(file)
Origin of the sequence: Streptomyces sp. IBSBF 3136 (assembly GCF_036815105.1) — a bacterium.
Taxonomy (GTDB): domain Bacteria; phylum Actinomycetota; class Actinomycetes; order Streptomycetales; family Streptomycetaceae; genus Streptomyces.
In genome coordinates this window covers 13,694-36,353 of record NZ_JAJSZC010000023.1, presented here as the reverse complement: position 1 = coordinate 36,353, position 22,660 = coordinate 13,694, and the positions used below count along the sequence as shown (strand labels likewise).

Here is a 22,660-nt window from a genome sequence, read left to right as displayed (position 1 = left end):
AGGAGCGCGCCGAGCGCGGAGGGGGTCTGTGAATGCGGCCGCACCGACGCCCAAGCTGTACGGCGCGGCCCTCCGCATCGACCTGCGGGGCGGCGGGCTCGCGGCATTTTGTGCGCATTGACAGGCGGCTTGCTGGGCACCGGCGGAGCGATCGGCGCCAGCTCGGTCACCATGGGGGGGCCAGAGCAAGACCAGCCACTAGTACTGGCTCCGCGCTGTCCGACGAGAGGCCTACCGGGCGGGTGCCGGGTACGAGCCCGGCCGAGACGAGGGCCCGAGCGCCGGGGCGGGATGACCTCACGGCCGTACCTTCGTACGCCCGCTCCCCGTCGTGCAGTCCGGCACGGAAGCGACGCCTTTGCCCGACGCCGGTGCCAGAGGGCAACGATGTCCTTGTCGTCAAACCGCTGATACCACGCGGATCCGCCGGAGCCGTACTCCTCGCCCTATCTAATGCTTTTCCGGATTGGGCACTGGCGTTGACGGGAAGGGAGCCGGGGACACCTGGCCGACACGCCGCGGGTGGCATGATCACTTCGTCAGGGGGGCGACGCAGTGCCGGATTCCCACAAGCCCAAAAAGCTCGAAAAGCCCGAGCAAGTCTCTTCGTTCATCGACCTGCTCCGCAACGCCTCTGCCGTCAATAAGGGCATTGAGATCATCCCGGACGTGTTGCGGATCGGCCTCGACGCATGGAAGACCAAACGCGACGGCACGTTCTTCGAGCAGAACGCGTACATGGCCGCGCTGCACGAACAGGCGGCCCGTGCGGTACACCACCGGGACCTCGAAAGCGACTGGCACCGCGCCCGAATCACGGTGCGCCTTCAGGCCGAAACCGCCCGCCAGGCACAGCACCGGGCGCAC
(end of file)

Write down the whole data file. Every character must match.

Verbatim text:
Origin of the sequence: Streptomyces sp. IBSBF 3136 (assembly GCF_036815105.1) — a bacterium.
Taxonomy (GTDB): domain Bacteria; phylum Actinomycetota; class Actinomycetes; order Streptomycetales; family Streptomycetaceae; genus Streptomyces.
In genome coordinates this window covers 13,694-36,353 of record NZ_JAJSZC010000023.1, presented here as the reverse complement: position 1 = coordinate 36,353, position 22,660 = coordinate 13,694, and the positions used below count along the sequence as shown (strand labels likewise).

Here is a 22,660-nt window from a genome sequence, read left to right as displayed (position 1 = left end):
AGGAGCGCGCCGAGCGCGGAGGGGGTCTGTGAATGCGGCCGCACCGACGCCCAAGCTGTACGGCGCGGCCCTCCGCATCGACCTGCGGGGCGGCGGGCTCGCGGCATTTTGTGCGCATTGACAGGCGGCTTGCTGGGCACCGGCGGAGCGATCGGCGCCAGCTCGGTCACCATGGGGGGGCCAGAGCAAGACCAGCCACTAGTACTGGCTCCGCGCTGTCCGACGAGAGGCCTACCGGGCGGGTGCCGGGTACGAGCCCGGCCGAGACGAGGGCCCGAGCGCCGGGGCGGGATGACCTCACGGCCGTACCTTCGTACGCCCGCTCCCCGTCGTGCAGTCCGGCACGGAAGCGACGCCTTTGCCCGACGCCGGTGCCAGAGGGCAACGATGTCCTTGTCGTCAAACCGCTGATACCACGCGGATCCGCCGGAGCCGTACTCCTCGCCCTATCTAATGCTTTTCCGGATTGGGCACTGGCGTTGACGGGAAGGGAGCCGGGGACACCTGGCCGACACGCCGCGGGTGGCATGATCACTTCGTCAGGGGGGCGACGCAGTGCCGGATTCCCACAAGCCCAAAAAGCTCGAAAAGCCCGAGCAAGTCTCTTCGTTCATCGACCTGCTCCGCAACGCCTCTGCCGTCAATAAGGGCATTGAGATCATCCCGGACGTGTTGCGGATCGGCCTCGACGCATGGAAGACCAAACGCGACGGCACGTTCTTCGAGCAGAACGCGTACATGGCCGCGCTGCACGAACAGGCGGCCCGTGCGGTACACCACCGGGACCTCGAAAGCGACTGGCACCGCGCCCGAATCACGGTGCGCCTTCAGGCCGAAACCGCCCGCCAGGCACAGCACCGGGCGCAC